France Part IV

So, from now on I’ll try to focus more on highlights, but really, there is so much to highlight…

On my 8th day in France, we headed north from Montabaun for Cahors. The main sight in Cahors is the Pont Valentre, which we eagerly checked out. It is this beautiful fortified bridge from the 14th century, never battled on, restored in the 19thc, and the restorer could have sold his soul to the devil to have it completed. It is quite impressive.
After that we took a long drive to see a city built into stone, Rocamadour. It is a fairly common occurrence throughout this part of France, from my observations. A lot of houses and buildings are built under/against a rock over hang, so that the occupants only have to construct three sides, but Rocamadour is much more impressive.


It is another city that is based around a cathedral to a miracle. In the Cathedral there is a carving of Mary and the Baby Jesus, which is black and apparently responsible for 126 miracles, and the grave of St. Amadour. This town is much more tourist focused than Lourdes (and far less handicap-accessible – there are 200+ steps to the top of the rock). Rocamadour is also the home of a sheep’s cheese which is delicious, hot (when it is like a brie) or cold (like most soft cheeses).
We ended the day in Sarlat, where we would spend our final two nights in France. The country that we drove through in this area is just gorgeous: rolling hills and pastures, cows and sheep, orchards. Walking around Sarlat we quickly realized that this is the epicenter of foie gras, every other shop is a vender of it and canned duck confit. Plus the every other farm you pass advertises foie gras. Crazy.

The following day we set out to see a lot of really old stuff. I mean, really old. We went to a series of prehistoric caves. First, was la grotte de Rouffignac. (An interesting thing to point out about these caves, is that in France most of them are owned privately, but still heavily influenced by the government. So, while the families that own them can use them to run a business, usually tours, if the government finds out that the tours are destroying the cave drawings, they have to shut it down. Also, pictures are not allowed inside and the number of people who can visit is greatly limited.) Rouffignac is a pretty big cave (not as big as the one in Sare) and is famous for its Mammoth drawings, of which it has at least half of all of the Mammoth drawings/etchings in the world. Most of the drawings here were done with Manganese (which makes it impossible to date directly). Tours through Rouffignac are done on a small, 36 person, train which was added by one of the owners. Next we visited the abri de Cro-Magnon (the rock overhang site where the term “Cro-Magnon” was derived from), which in itself was not particularly impressive. Then we went to le grotte de Combarelles, a much smaller cave full of ~500 etchings, including Mammoths, bears, lions, fertility symbols (read: vagina), and humans. Here, no more than 6 people are allowed to visit the cave at a time and no more than 66 are allowed to visit each day, so you have to schedule a tour ahead of time. This was a really powerful visit because of how intimately we got to look at the etchings. The final place that we visited was the abri de Cap Blanc, another overhang where man made some very impressive bas-relief (low-relief) carvings into the limestone of horses, bison, reindeer, and wolves. Unfortunately, the first “archaeologists” to uncover them went about it with a little too much vigor and destroyed much of them in the process.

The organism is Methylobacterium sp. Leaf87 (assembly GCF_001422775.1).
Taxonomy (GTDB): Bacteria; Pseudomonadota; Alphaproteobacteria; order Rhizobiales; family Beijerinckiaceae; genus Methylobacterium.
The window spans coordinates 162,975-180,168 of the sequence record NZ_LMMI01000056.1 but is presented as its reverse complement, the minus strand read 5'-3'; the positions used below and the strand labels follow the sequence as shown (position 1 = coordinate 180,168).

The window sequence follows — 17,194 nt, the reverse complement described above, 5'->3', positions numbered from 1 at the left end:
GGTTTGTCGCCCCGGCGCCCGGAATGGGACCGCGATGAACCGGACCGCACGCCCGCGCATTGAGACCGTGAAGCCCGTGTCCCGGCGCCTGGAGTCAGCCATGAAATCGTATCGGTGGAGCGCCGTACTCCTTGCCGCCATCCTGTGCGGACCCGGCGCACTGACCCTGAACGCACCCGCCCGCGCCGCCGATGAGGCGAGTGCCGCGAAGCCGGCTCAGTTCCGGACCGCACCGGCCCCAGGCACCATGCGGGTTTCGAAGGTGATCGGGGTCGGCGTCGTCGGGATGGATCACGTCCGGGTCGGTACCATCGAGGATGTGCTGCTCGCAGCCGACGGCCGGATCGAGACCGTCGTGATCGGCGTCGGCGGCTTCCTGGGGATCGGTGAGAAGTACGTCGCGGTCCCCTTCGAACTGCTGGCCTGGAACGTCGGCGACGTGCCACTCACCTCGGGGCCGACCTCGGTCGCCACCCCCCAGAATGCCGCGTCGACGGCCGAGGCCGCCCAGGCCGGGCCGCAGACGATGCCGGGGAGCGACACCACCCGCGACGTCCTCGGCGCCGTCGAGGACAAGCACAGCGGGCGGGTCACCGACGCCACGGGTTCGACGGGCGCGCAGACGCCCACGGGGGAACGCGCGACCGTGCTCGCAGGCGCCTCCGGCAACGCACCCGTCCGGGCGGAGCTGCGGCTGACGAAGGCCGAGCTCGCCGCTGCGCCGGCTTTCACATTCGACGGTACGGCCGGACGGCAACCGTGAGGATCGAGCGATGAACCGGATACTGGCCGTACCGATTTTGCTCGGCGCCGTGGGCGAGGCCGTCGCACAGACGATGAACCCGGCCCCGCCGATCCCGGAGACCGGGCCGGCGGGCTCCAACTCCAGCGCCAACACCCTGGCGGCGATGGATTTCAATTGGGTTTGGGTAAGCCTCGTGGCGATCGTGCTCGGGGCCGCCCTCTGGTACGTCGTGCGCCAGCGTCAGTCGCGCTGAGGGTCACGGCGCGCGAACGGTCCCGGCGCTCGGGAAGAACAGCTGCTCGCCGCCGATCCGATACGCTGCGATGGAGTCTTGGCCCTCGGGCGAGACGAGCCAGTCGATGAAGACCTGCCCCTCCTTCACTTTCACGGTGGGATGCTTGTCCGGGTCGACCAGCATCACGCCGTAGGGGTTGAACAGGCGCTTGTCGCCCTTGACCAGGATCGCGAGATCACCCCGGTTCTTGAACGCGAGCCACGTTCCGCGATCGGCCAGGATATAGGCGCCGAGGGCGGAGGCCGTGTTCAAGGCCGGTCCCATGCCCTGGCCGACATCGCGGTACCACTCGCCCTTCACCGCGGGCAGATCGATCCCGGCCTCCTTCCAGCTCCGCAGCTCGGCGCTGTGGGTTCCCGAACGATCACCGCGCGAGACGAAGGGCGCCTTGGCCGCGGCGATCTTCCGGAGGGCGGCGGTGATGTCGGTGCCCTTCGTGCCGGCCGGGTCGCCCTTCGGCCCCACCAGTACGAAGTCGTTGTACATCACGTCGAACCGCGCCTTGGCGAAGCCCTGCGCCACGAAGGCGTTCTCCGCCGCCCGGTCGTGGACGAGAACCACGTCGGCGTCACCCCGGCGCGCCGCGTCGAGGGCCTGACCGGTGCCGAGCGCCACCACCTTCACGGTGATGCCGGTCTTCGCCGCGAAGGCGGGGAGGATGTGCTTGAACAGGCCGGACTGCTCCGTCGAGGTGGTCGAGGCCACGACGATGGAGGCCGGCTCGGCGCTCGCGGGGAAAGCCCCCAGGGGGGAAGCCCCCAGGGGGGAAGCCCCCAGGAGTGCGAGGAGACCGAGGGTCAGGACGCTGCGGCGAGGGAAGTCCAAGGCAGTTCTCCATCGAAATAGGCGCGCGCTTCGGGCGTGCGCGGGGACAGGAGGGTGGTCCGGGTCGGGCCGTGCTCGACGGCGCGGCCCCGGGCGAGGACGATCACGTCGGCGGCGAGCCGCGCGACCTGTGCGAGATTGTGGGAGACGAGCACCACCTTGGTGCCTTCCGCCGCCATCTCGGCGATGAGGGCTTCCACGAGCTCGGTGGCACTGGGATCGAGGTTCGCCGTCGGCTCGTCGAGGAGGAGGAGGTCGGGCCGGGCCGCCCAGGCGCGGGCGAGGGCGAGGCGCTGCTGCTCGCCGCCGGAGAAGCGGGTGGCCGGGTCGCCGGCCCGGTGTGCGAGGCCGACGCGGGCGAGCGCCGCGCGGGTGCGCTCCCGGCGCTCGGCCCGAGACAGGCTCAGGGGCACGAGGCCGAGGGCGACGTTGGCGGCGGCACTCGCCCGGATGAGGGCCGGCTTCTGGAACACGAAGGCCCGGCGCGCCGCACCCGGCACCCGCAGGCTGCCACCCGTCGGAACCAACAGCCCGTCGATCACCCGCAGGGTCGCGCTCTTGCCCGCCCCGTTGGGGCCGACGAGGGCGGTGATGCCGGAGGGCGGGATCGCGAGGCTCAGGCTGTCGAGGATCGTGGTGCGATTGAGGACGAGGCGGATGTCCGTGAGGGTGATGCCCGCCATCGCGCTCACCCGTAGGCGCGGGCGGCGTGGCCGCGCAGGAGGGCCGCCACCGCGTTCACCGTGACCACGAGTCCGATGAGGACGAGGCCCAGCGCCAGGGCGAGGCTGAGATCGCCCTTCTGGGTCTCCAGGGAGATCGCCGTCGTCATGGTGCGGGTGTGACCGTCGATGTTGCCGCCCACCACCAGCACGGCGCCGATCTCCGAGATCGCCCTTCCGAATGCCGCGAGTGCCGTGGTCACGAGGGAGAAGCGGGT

What was really striking about these visits, the two caves in particular, was that these drawings and etchings were done in places that very few, if any people would see them in the time of their creation. They are hundreds of meters back into these caves, where the tunnel narrows to a size one could barely crawl through (the archaeologists have dug out much of the floor to allow visitors to walk through, or the train to run through). Not only are the drawings in nearly inaccessible places, they are very well done, nearly anatomically correct, in shaky firelight, if any at all. It is amazing to think about. The connection to Plato’s Symposium (on Love) that I mentioned before comes in here. Why would neanderthal spend all of this effort on drawing in the caves? Plato’s answer would be to make themselves immortal, at least, that is my guess, which it certainly has done.
After the caves, we went to something relatively new, le Chateau de Commarque, the ruins of a castle from the 12thc which are open to the public for walking around and through. It was pretty cool, definitely an interesting change of pace. After that we went back to Sarlat for our last dinner in France. I need to learn to make Cassoulet, because it is amazing (a bean soup dish with duck confit and sausage).
On a mostly unrelated note, heated bathroom floors are amazing. If not too expensive, definitely a worthwhile investment if you live in a cold place and have plenty of time to spend in the bathroom.

The next morning we got up and flew home, drawing our trip to a close, having only seen a tiny portion of the country. We’ll just have to go back. Best part of the trip back, the customs man in Philly. He took an interest in learning a little bit about us while checking our passports. While the questions he was asking were friendly, I could not help but feel we were being interrogated, though.

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